Striving to fill voids in Hiroshima, evidence of victims remains—A-bomb victims in photos, Part 2: Woman wounded by glass shard

Is blinded in left eye, loses two daughters

by Kyosuke Mizukawa, Senior Staff Writer

The Hiroshima Teishin Hospital, located in the city’s Naka Ward, still holds on to its A-bombed outpatient wing. The structure, about 1.3 kilometers northeast from the hypocenter, withstood the fires that arose immediately after the atomic bombing and was used to provide first-aid to victims starting the day of the bombing, August 6, 1945. The late photographer Shunkichi Kikuchi visited the hospital wing on October 8, 1945, and took photographs of a woman who was undergoing treatment on one of her eyes.

The patient’s name was Hisa Matsushita, then 48 years of age. After a shard of glass blown by the A-bomb blast had pierced her left eye, she underwent surgery the next month, September, to remove the eye itself. According to a note left by Mr. Kikuchi, “She hadn’t made satisfactory progress.” She also suffered other wounds from glass shards—under her left ear and in her shoulders and back—and at one time experienced a significant decrease in white blood-cell count from exposure to radiation from the atomic bombing.

Who was Hisa? Through investigative work, this writer managed to locate Ichiro Ando, 70, Hisa’s grandson who lives in Toyonaka City in Osaka Prefecture. On my visit to his home, he showed me a photo of Hisa and Mr. Ando in early childhood. “The woman wearing the eyepatch is my grandmother,” said Mr. Ando.

Mr. Ando is the oldest son of Hisa’s third daughter, Ai, 92, a resident of Suita City in Osaka Prefecture. Hisa had two sons and four daughters. Based on Ai’s personal accounts and some pre-war materials, Hisa and her family’s whereabouts and movements have come into focus.

Hisa was originally from Toyama Prefecture. About ten years before the atomic bombing, when her husband Muneyoshi Matsushita, a Western-style painter also from Toyama, took a job as an art teacher at Hiroshima Jogakuin Senior High School, the family moved to Hiroshima City. Muneyoshi repeatedly held exhibits of his paintings at different venues in Hiroshima such as the Hiroshima Prefectural Industrial Promotion Hall (now the A-bomb Dome, located in the city’s Naka Ward).

Rose plant at home is keepsake of her daughters

On August 6, 1945, her oldest son of the two boys and four girls, then aged 12 through 27, was stationed in an Army unit outside of Hiroshima Prefecture. Ai and Muneyoshi, starting the day before, had set off to visit relatives living in what is now known as Etajima City. When the atomic bomb detonated in the sky, Hisa, her second son, and three daughters were in Hiroshima City.

Hisa is said to have been in the bathroom of her home in the area of Noboricho (now part of Hiroshima’s Naka Ward), about 1.1 kilometers from the hypocenter. Shards of glass pierced her body in numerous places, leaving her to fall down, covered in blood, on the floor. She was rescued by her second son, who was also home at the time.

Two of Hisa’s daughters died in the bombing. Her second daughter could not be saved after she was trapped under the beams of her home. Her youngest daughter, who was then a first-year student at a girls’ school, was killed while being mobilized to help dismantle buildings for the creation of fire lanes in the city.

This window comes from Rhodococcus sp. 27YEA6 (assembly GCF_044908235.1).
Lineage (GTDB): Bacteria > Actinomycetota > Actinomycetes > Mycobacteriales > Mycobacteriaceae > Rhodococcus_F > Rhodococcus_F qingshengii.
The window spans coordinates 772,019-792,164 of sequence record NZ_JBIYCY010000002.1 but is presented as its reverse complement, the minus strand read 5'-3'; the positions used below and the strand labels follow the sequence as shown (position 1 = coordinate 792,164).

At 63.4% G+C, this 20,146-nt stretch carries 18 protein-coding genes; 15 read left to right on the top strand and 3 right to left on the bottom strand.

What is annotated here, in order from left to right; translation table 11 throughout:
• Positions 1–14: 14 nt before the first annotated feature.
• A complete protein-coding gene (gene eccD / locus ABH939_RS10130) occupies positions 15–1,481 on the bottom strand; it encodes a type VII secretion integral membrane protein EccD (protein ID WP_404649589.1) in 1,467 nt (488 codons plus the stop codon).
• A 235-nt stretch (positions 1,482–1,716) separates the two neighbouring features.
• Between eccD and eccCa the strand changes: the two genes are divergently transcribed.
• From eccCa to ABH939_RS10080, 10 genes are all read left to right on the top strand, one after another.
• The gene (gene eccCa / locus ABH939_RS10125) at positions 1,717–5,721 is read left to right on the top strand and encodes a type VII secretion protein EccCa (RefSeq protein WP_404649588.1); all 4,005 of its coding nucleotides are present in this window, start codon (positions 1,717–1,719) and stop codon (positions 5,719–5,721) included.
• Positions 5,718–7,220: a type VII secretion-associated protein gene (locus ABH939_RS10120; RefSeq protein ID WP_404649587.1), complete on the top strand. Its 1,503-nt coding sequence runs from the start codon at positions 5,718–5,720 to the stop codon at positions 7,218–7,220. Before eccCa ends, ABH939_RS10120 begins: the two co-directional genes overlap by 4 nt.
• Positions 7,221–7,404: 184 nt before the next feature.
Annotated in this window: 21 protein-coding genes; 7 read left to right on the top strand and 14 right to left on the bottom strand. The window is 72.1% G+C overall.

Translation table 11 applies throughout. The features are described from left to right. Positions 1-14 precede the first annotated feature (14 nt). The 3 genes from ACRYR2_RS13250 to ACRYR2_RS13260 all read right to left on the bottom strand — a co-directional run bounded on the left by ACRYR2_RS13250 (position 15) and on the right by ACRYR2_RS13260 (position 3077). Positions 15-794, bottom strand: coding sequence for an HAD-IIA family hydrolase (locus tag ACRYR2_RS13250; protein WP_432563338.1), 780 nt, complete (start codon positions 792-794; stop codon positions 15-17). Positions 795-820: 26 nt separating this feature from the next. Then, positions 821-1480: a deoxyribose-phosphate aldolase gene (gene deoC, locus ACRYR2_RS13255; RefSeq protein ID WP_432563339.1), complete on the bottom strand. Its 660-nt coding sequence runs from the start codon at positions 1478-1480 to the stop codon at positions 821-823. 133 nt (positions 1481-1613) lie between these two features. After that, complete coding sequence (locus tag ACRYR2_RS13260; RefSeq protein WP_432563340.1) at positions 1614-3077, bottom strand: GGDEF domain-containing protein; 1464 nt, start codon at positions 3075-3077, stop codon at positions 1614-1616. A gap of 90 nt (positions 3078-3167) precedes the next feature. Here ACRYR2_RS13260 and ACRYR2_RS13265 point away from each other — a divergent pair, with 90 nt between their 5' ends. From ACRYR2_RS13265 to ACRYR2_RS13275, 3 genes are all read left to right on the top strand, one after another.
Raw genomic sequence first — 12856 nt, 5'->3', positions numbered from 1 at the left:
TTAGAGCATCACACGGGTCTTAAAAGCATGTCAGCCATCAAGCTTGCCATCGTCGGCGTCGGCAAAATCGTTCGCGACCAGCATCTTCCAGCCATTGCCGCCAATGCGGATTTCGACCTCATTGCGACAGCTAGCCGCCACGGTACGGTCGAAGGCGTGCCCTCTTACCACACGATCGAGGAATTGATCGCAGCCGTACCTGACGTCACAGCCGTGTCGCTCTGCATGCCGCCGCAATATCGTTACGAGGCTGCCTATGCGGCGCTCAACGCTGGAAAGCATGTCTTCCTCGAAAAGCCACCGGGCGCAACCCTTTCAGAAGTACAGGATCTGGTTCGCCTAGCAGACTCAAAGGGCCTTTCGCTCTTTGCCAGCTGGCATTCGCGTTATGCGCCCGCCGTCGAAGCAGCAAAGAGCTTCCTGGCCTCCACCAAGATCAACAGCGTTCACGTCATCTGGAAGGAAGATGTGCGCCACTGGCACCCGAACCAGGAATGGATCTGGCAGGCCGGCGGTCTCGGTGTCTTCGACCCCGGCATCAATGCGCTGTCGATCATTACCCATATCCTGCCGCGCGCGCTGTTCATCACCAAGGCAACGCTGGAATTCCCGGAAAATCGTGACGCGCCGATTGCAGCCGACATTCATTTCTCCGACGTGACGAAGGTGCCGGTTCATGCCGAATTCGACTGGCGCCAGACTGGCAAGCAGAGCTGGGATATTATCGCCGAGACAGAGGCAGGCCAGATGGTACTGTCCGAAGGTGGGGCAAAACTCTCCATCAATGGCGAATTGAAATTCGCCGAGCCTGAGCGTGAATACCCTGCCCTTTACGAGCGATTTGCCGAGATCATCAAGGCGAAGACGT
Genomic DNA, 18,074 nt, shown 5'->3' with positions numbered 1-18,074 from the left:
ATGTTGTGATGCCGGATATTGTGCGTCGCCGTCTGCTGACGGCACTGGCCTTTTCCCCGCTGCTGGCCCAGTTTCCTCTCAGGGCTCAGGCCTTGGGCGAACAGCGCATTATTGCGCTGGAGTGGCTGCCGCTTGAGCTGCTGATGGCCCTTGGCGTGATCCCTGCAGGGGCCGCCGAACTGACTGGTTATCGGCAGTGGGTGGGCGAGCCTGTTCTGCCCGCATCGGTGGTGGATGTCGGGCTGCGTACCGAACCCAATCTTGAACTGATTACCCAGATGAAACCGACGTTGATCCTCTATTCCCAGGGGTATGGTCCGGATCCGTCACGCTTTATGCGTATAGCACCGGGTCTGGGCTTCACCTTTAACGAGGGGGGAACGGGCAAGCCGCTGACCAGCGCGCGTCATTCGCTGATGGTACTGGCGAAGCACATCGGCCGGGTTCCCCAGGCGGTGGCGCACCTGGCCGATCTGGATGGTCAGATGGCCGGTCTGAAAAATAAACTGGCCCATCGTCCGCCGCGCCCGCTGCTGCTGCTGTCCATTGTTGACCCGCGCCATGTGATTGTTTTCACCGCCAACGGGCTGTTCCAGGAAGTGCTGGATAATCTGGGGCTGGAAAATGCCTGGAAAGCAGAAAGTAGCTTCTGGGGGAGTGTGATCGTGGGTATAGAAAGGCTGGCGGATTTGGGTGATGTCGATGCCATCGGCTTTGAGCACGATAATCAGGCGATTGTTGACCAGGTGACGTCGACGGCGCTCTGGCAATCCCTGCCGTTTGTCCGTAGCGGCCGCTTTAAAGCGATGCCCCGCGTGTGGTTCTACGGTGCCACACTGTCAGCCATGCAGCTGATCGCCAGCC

Despite suffering intense pain in her left eye, which she eventually lost, Hisa survived. The following year, she and the remaining family returned to their home of Toyama. After they found new buds on a rose plant once thought to have died in their yard in Hiroshima, they brought the plant to Toyama and replanted it.

Mr. Ando explained the, “Rose plant was a keepsake of her two daughters that died in the bombing.” When the transplanted rose plant bloomed, Muneyoshi painted an image of the roses in a Western style. In Toyama, Muneyoshi served as the principal of a junior high school and brought attention to his students of the importance of peace. However, in 1954, he fell ill and died at the age of 56. He had avoided the A-bomb blast and thermal rays on the day of the atomic bombing because he happened to be outside of Hiroshima, but he had returned to the city the same day and was exposed to A-bomb radiation.

“No more war”

After her husband’s death, what Hisa looked most forward to was meeting her grandchildren living in different places. In 1968, when Mr. Kikuchi’s photos were covered for the first time in the media, she announced that she was the woman in the photo at the hospital. She suffered from liver disease in her later years and died in 1982 at the age of 85. According to an acquaintance’s eulogy, Hisa used to repeat the phrase, “No more war.”

Six years ago, Ai, the only child still alive among Hisa’s six children, compiled a memoir of her A-bombing experience with the help of Mr. Ando’s wife, Minako, 63. Along with her father, Ai entered the destroyed Hiroshima City when she was 15 years old. She wrote in her memoir that, “As long as we accept the presence of nuclear weapons, the risk of worldwide destruction at some time in the future is a given.”

Mr. Ando has on display in his own home Muneyoshi’s painting of the roses that were keepsakes of his daughters. Mr. Ando and Minako now work as guides for overseas tourists and have come to realize that many visitors to Osaka also travel to Hiroshima. The couple has begun to think about “communicating the story of Hiroshima and our family’s experiences in the atomic bombing as guides” to the Osaka travelers during their tours of that city.

(Originally published on July 16, 2022)